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Wednesday, 13 June 2012

Kel in conversation with Bombskare

Kelly - I've seen you a few times over the years, from the Wickerman festival to clubs in Glasgow, but I really do have to ask is the Bakers niteclub stage you played as part of the Dirty Weekender festival in Kilmarnock the smallest, and how did you all fit on it?

Scott (Bombskare) - First of all, I just want to say that we had a great night in Bakers last week, our first time there, but hopefully not the last.
It was a bit of a tight fit on the stage but it's not the smallest stage we've played. We regularly play up in Hootannany in Inverness and their stage is about the size of a snooker table, about half the size of Bakers, no joke.
And there have been smaller ones.
Ages ago we used to play in the Black Bull in Edinburgh, with no stage at all, we would just set up around the fruit machine next to the toilets and go for it.
And that was when we had Big Andy Laidlaw as our lead singer (currently of Big Fat Panda fame).
He takes up a fair bit of room (about twenty five stones worth).

As I've mentioned the Wickerman festival I was a bit disappointed that you aren't on the bill this year.
Maybe not as much as my 12 year old daughter, but still disappointed.
Did you not get the call, or are you playing elsewhere?

We haven't been invited to Wickerman this year, which is a bit disappointing, although we are actually playing a wedding that weekend so it was unlikely we would have been able to do it anyway.
We need the cash to pay to get our second album finished, and the wedding pays, wickerman doesn't.
I know that sounds crap but its unfortunately the truth.
Having said that, last year they asked us only four weeks before the event, so I guess they could still ask us.
Don't hold your breath though.

How does festival gigs compare to club shows?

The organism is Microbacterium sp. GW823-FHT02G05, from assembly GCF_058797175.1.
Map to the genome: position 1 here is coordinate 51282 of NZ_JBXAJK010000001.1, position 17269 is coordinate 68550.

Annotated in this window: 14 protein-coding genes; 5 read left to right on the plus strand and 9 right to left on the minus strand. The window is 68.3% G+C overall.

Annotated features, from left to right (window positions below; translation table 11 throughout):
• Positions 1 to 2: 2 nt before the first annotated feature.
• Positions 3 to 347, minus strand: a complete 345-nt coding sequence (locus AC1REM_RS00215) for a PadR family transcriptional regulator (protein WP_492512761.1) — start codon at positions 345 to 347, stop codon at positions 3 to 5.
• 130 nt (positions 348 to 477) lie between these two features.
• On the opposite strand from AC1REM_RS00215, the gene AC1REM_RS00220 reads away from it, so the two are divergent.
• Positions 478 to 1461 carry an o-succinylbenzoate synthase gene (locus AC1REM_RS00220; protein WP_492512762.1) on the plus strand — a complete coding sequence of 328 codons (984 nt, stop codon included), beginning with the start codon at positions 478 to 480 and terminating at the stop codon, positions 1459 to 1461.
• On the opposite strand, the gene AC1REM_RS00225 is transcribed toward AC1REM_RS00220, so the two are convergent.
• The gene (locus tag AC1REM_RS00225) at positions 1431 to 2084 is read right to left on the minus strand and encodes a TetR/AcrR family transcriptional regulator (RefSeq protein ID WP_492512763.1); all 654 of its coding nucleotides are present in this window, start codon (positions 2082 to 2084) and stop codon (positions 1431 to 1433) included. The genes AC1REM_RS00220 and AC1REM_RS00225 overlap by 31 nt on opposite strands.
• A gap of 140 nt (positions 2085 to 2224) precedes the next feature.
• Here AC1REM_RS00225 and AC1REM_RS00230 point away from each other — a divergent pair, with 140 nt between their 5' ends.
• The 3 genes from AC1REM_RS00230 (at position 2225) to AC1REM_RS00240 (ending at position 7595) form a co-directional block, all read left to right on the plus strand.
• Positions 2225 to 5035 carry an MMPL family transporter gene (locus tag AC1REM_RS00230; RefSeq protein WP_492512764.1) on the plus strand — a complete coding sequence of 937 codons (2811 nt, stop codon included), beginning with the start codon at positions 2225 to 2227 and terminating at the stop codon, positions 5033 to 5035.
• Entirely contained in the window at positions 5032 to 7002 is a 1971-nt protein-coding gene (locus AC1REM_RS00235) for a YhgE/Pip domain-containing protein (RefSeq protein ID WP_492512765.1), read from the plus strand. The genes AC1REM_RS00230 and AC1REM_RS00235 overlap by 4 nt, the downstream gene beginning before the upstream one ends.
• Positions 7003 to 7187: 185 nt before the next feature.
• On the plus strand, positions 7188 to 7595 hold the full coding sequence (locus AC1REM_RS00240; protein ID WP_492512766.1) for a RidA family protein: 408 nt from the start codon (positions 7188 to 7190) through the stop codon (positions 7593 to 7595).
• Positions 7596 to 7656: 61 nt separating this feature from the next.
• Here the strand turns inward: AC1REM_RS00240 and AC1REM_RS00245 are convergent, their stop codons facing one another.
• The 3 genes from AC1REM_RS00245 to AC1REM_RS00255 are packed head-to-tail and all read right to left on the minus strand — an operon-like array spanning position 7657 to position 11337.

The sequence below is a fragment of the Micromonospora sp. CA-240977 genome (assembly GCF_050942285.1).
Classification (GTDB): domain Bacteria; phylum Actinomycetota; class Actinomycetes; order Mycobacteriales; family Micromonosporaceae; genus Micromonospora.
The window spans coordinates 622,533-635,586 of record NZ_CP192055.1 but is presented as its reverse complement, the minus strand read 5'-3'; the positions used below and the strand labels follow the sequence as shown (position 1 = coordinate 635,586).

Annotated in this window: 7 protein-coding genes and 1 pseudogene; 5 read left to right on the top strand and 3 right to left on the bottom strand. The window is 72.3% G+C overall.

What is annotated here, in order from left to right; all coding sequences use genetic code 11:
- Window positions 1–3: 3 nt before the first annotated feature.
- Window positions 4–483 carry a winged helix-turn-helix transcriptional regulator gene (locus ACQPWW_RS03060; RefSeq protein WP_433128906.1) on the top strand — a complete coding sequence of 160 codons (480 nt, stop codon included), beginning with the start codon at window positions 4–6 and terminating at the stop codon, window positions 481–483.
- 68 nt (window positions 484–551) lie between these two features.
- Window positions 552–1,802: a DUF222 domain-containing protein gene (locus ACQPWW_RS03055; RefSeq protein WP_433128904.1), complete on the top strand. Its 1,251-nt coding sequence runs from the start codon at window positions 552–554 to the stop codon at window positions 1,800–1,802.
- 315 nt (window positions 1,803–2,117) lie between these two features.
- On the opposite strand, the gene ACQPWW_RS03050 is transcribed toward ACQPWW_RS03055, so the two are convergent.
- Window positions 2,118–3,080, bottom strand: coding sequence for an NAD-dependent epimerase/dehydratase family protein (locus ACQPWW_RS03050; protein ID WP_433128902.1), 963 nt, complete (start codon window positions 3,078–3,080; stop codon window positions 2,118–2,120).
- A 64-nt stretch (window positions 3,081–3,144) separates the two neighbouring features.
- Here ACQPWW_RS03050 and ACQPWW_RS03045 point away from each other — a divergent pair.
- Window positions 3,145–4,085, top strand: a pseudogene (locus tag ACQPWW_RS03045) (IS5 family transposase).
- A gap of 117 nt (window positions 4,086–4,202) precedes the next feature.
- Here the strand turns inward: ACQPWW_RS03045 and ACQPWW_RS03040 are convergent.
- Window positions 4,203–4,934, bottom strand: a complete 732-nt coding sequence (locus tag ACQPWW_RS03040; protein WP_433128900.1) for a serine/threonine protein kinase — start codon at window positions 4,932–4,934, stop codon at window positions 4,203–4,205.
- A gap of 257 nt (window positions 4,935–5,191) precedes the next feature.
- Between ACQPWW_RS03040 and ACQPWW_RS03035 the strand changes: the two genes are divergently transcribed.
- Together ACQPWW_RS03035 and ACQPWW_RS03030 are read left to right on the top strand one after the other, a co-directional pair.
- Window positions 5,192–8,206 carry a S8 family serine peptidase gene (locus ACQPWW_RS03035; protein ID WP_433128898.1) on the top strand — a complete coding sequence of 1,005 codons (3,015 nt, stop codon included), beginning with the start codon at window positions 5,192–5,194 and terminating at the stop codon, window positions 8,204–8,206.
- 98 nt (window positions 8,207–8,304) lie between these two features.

Festival gigs vs club shows?
I guess the festivals are good because you have a bigger crowd and its all very loud and exciting, but the club gigs are probably my favourite, just because you are closer to the crowd and you can get an amazing atmosphere when everyone's right there in your face.
I like the gigs where the band is falling into the crowd and the crowd is falling into the band, and it all just turns into a sweaty noisy mosh pit.
Great fun.
Plus, when you play these bigger festival type shows you usually don't have the opportunity for a sound check so sometimes it doesn't sound as good on stage.

With so many people in the band do you find it difficult to all commit to gigs. How do you even all commit to a practice at the same time?

As you can imagine organising nine people to do anything is difficult, especially when everyone has jobs, families, girlfriends, other bands, pets, x boxes etc, but we somehow manage to do it.
Over the years we have acquired a kind of gang mentality so we're all kind of pulling in the same direction so to speak.
We also have three different drummers, our main drummer Sam, plus two 'stunt' drummers for when he's busy, and occasionally we have a 'stunt' guitarist and bassist.
Occasionally we'll do gigs with one man down (last week for instance in Aberdeen, we were minus our trombone player).
As for practice, we religiously get together nearly every Monday night at our rehearsal room in Granton, here in Edinburgh (not tonight though, everyone is still fucked from the gigs at the weekend!!).
Monday nights are usually the night when nothing else happens so that's when we practice.
And by practice I mean standing about smoking and drinking beer and slagging each other off.

It's been a little while since the last studio release. Have you plans for recording again, and if so how is that going?